Stocking organic, local fruits and vegetables in Bare Essentials Natural Market hasn’t been easy. Local farmers initially wanted to charge the store retail for their produce. A short growing season, similar to New England’s, makes it challenging to keep local, organic goods stocked year-round, and after a larger natural chain moved in, there’s now increasing competition for one-stop shopping. “We’ve just been too stubborn to give up,” store owner Ben Henderson says. Stubbornness may have something to do with it, along with ingenuity and hard work.
NFM: What challenges do you face around organic?
Ben Henderson: We’ve been preaching organic for 25 years. When we started out, our little 1,000-square-foot hippie store was the only place people could get organic food. We made a commitment to stocking organic then, and we’ve maintained it to this day. All of our produce is organic, and roughly 75 percent of our grocery items are organic.
The good news is that the general public is finally becoming more accepting. The bad news is, organic is everywhere. You can go into just about any grocery store in town and find organic tortilla chips. Conversely, in our store, with a lot of longtime natural shoppers, organic has lost a lot of its shine. There are seeds of doubt.
NFM: What are those seeds of doubt?
BH: People who are truly committed to only buying organic are also aware of the controversy surrounding organic standards. There are feedlot issues, and a lot of bigger companies seem to just be following the letter of the law but not necessarily the spirit of organic. I believe a lot of those organic purists have started to look more at local. We’ve seen an explosion of interest in local products at our store.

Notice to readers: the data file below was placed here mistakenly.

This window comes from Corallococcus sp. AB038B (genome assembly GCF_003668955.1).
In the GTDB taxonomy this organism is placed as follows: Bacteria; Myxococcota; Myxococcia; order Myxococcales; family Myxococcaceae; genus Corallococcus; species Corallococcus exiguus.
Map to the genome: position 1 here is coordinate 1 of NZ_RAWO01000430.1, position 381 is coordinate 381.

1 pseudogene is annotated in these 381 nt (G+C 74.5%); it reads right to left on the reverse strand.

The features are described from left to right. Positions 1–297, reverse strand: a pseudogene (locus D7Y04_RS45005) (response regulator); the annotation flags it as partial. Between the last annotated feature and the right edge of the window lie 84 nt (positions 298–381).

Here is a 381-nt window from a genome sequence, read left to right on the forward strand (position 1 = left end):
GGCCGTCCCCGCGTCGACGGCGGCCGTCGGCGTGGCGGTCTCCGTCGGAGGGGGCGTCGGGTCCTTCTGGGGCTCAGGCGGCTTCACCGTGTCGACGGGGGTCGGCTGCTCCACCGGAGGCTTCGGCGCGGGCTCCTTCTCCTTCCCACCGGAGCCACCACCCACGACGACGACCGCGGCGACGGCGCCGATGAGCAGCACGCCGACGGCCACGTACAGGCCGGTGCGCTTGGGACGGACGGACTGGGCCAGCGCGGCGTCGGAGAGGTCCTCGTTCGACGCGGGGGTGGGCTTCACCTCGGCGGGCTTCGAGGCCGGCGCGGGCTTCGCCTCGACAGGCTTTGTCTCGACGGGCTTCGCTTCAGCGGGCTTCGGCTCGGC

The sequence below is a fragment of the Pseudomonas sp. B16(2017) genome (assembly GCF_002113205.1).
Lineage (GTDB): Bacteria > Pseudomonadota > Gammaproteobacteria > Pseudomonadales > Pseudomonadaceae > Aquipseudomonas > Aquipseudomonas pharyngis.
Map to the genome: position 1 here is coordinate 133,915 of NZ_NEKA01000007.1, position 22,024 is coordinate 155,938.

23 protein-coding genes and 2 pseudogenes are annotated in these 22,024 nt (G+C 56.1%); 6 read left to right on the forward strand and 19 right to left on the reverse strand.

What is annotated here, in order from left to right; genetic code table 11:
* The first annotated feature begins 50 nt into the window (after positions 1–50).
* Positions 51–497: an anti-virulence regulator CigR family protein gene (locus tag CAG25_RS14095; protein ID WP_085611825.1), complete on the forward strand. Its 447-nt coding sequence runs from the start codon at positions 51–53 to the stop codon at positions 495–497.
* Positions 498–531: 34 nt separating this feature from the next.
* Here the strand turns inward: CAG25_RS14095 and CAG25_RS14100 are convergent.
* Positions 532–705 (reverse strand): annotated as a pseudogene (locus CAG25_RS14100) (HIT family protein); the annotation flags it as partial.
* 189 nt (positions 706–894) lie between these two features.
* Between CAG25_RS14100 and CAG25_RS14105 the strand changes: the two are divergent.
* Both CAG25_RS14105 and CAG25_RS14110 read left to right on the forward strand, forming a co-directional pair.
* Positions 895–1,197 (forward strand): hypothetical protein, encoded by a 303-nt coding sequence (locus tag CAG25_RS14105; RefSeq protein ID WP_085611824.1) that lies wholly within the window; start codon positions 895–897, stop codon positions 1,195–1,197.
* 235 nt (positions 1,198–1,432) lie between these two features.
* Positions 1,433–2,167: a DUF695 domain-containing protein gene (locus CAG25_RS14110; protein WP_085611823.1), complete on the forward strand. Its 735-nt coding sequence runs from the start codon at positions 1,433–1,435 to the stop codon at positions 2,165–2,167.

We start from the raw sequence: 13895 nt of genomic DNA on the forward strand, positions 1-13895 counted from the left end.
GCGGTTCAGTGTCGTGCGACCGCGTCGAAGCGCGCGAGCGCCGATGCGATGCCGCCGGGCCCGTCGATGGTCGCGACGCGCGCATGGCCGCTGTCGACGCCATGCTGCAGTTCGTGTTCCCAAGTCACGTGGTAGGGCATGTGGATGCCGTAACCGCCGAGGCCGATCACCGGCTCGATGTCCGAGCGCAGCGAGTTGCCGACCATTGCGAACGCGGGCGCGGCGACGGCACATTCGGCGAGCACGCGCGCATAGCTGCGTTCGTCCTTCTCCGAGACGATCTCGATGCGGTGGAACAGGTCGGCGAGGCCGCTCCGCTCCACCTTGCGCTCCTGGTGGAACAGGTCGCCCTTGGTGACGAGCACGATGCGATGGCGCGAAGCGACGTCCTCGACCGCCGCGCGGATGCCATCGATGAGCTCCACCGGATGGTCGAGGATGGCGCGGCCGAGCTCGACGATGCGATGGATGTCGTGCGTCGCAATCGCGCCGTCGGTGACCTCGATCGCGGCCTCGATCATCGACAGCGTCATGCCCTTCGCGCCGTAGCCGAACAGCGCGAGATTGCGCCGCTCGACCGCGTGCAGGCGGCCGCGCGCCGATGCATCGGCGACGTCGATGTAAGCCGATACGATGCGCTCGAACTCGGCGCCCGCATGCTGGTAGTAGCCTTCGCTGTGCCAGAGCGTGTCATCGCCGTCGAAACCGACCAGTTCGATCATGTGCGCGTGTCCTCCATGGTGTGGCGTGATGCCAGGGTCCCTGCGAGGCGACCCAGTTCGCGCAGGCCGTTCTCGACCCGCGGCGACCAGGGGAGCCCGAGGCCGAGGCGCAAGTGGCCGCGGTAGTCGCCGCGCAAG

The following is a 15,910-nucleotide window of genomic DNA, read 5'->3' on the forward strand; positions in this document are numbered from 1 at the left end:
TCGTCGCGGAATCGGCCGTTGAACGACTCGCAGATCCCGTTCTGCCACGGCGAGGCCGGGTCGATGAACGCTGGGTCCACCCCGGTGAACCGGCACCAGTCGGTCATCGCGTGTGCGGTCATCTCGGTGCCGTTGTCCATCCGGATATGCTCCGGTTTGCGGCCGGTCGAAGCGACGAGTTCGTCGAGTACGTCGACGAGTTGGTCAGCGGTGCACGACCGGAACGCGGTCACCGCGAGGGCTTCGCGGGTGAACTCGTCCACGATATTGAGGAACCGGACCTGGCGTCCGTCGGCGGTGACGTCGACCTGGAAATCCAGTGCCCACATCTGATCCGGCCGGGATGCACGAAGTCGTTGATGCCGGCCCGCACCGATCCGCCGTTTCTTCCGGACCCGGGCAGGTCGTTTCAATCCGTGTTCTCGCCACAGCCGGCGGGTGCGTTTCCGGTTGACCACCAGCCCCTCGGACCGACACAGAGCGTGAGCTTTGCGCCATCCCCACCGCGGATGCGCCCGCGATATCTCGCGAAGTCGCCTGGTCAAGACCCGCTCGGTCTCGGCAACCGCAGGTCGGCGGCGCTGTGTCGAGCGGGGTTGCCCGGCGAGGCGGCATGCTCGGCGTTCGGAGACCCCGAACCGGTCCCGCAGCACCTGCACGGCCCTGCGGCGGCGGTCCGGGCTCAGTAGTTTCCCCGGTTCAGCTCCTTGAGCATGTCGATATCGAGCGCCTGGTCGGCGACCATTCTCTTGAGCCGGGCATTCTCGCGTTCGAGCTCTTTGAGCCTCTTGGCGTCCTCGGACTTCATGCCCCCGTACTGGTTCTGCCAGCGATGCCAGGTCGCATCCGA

NFM: Do you have a lot of local producers in Boone?
BH: There’s very small-scale farming; there’s not a whole lot of large-scale farming in this area because we’re in the mountains and we have a shorter growing season, similar to New England’s. We carry the basics and we only carry organic, local when possible. To make it easier for our local producers, produce doesn’t have to be USDA certified, but we do visit the farms and require growers to sign an affidavit saying that they’ve grown their products in accordance with organic standards.
NFM: Do your shoppers gravitate more to organic, local or non-genetically modified labels?
BH: Local is huge. With non-GMO, I think awareness is growing, but the vast majority of our customers are still pretty clueless about that issue. I’m always excited to see the Non-GMO Project label because it adds legitimacy. I think organic should also be non-GMO, but we know that’s not always the case. Certified organic food is supposed to come from non-genetically modified seeds. If I’m a little confused, I can see how consumers are confused as well.
NFM: Have you had any trouble communicating why price points are higher for these products?
BH: People who hear the message—no matter their income level—will make the effort to purchase better-quality food. It doesn’t have anything to do with whether they’re college students, on food stamps or the head of a Fortune 500 company. We have all kinds of people who buy good, healthy, wholesome food.
Consumers can get organic in just about any store, but they can’t get somebody who knows about the product. We try to tell those product stories. People will respond if they know what they’re consuming. We partner with some of our major vendors to get the word out.